The Bigger Picture
Some readers may feel it's not significant, but I happen to think that the current changes in domestic politics brought about by the Labour Party electing Jeremy Corbyn and Tom Watson are cause for hope not just generally, but specifically for us in probation. For the first time in a long time, we now have people at the helm of the Labour Party who not only understand what probation is about, but also have a track record in supporting us.
Bringing Charlie Faulkner back into frontline dialogue on Criminal Justice matters can only be good for ensuring we have a thoroughly competent and more intelligent debate on issues affecting probation. Just cast your mind back to the incompetent Liberal Democrat spokespersons on such matters during the time when they shafted us during the Coalition days. They are now history thank goodness and we now have a real opportunity of being able to influence a sensible debate on criminal justice matters and that can challenge the growing commercialisation agenda so loved by our right-wing Tory government.
On this last point, it's been brought to my attention that concerns are growing in America about what can happen when business interests get involved in penal affairs. This from USA Today:-
Bernie Sanders seeks to ban private prisons
Sen. Bernie Sanders said he hopes to end the “private, for-profit prison racket” with the introduction Thursday of bills to ban private prisons, reinstate the federal parole system and eliminate quotas for the number of immigrants held in detention.
The Vermont independent, who is running for the Democratic presidential nomination, introduced the “Justice is not for Sale Act” with Democratic Reps. Raúl Grijalva of Arizona, Keith Ellison of Minnesota and Bobby Rush of Illinois. It would bar the federal government from contracting with private incarceration companies starting two years after passage.
“The profit motivation of private companies running prisons works at cross purposes with the goals of criminal justice,” Sanders said. “Criminal justice and public safety are without a doubt the responsibility of the citizens of our country, not private corporations. They should be carried out by those who answer to voters, not those who answer to investors.”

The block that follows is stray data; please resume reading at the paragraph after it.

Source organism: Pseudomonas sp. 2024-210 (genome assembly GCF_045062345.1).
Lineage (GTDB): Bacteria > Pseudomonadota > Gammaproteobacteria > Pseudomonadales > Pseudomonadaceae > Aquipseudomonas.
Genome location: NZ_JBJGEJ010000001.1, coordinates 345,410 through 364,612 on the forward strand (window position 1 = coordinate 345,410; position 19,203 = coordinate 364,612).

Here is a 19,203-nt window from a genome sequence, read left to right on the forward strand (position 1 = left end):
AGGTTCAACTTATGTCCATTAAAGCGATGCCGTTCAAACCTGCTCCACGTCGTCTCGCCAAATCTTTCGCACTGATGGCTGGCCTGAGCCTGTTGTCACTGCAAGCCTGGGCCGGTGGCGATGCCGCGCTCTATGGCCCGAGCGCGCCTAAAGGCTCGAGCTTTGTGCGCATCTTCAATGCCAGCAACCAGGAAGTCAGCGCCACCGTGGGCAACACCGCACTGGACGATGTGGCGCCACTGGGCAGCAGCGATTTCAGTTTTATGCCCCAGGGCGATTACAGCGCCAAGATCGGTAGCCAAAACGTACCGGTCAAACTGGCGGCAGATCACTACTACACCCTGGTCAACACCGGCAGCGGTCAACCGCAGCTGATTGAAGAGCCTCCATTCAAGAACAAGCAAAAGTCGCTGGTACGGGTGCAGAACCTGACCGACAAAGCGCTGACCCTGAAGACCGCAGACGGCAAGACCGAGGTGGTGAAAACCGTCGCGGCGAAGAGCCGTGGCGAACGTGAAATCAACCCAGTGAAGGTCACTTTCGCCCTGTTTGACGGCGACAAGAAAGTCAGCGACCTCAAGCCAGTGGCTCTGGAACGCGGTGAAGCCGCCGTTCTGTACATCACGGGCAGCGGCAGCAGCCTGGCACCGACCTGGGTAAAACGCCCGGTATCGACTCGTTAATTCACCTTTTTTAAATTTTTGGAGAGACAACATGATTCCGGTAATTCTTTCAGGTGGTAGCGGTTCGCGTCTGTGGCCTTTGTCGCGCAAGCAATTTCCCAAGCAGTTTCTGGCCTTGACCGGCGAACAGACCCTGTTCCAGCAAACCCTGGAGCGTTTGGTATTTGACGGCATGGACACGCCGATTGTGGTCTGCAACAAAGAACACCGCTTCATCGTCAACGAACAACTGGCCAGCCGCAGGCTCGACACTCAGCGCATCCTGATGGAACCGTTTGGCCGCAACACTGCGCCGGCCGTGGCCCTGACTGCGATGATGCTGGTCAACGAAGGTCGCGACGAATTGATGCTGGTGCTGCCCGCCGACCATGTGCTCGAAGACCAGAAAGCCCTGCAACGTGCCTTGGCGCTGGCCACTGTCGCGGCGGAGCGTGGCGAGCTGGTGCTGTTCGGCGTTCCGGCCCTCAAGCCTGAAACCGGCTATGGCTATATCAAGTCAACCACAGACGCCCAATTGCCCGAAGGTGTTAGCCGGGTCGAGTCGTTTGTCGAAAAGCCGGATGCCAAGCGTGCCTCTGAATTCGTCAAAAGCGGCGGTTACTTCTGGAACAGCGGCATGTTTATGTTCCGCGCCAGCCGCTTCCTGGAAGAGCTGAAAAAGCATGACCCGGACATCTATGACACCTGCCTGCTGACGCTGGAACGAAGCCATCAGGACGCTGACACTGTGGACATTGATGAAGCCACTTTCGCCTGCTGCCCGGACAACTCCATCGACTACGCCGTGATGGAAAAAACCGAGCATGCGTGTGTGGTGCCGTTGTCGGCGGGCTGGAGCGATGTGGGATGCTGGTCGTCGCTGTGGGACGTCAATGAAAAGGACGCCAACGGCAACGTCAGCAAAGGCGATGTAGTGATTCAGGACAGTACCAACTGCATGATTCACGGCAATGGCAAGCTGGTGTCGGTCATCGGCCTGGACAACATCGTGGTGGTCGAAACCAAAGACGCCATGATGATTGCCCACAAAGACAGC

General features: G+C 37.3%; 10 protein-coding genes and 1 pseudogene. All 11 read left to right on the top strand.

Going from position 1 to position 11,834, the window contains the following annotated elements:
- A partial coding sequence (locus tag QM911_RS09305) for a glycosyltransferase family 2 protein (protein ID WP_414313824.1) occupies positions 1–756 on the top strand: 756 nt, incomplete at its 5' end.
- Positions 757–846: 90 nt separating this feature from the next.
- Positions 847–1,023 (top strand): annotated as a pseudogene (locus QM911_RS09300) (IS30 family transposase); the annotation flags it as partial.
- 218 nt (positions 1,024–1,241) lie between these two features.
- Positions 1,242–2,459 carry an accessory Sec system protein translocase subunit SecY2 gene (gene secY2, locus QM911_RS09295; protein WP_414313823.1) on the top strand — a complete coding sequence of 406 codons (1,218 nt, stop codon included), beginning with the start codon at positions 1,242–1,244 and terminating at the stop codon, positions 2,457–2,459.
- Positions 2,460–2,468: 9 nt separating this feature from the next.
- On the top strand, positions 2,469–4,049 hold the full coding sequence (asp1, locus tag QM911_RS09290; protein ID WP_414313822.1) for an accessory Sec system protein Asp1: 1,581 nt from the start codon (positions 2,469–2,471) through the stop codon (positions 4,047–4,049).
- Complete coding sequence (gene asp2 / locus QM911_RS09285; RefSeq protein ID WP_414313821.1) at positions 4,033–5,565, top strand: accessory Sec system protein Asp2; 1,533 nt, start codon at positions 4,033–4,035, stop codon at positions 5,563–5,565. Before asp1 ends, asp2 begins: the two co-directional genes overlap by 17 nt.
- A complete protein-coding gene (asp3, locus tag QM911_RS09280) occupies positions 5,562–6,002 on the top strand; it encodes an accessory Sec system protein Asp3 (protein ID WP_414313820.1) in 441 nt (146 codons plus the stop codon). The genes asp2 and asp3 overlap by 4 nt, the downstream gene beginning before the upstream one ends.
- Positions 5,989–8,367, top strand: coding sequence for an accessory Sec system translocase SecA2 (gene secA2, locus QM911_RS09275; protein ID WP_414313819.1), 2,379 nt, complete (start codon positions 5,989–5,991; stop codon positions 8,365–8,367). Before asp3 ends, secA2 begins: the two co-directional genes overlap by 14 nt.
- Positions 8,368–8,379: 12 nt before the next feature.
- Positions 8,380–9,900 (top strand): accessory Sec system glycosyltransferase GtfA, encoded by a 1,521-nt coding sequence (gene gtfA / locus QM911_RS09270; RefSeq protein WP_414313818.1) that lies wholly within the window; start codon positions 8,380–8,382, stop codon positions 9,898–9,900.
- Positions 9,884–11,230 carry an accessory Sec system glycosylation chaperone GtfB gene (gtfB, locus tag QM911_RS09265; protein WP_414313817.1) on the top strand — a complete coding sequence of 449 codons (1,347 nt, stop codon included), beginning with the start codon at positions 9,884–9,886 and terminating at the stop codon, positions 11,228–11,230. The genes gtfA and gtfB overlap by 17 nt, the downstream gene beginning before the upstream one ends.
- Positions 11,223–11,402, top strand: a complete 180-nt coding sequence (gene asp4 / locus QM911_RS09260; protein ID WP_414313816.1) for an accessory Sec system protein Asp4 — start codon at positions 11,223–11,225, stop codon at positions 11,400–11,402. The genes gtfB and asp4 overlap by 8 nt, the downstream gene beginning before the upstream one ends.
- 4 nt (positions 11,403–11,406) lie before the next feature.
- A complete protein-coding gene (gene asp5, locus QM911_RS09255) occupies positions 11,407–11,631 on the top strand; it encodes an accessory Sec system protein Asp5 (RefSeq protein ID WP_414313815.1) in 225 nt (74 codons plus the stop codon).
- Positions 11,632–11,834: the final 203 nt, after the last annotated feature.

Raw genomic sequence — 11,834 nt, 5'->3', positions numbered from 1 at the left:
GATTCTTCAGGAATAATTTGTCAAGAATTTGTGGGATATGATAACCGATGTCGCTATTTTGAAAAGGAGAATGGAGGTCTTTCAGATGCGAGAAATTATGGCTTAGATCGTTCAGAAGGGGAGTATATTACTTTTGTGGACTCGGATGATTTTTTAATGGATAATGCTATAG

Taxpayers pay $80 billion a year bill to incarcerate 2.3 million people, according to the lawmakers. Of the nearly 1.6 million people in federal and state prisons in 2013, 8.4 percent were in private facilities. Ellison said the private-prison industry spends millions each year lobbying for harsher sentencing laws and immigration policies that serve its bottom line. “Incarceration should be about rehabilitation and public safety, not profit,” he said.
The legislation would reinstate the federal parole system, abolished in 1984, and increase oversight of companies that provide banking and telephone services for inmates. It also would end the requirement that Immigration and Customs Enforcement maintain 34,000 detention beds. Sanders said the bill represents only a piece of the major criminal justice reforms he believes are needed, but he’s convinced the issue can find bipartisan support.
“Making sure that corporations are not profiteering from the incarceration of fellow Americans is an important step forward.”
Not surprisingly, with the profession going through the trauma of TR and many good experienced colleagues feeling forced to jump ship before being pushed, the blog is changing. The comment thread in particular is becoming ever-more fractious and now lacking some of its former erudition and insight. Nevertheless, my trip to the Leicester conference confirmed that it's been worthwhile and probably will continue to be a useful focal point for news, support and information especially in times of crisis, for some time to come.
Even with readership now down to averaging 3,000 a day, it looks set to pass the 3 million mark by Christmas and despite the odd sniping, I still get enjoyment from putting it together. But the old adage about it only being as good as the contributions still holds true. If people still care about this wonderful thing called probation and want it to survive, I think we're capable of finding ways of demonstrating one of our legendary traits, that of resilience.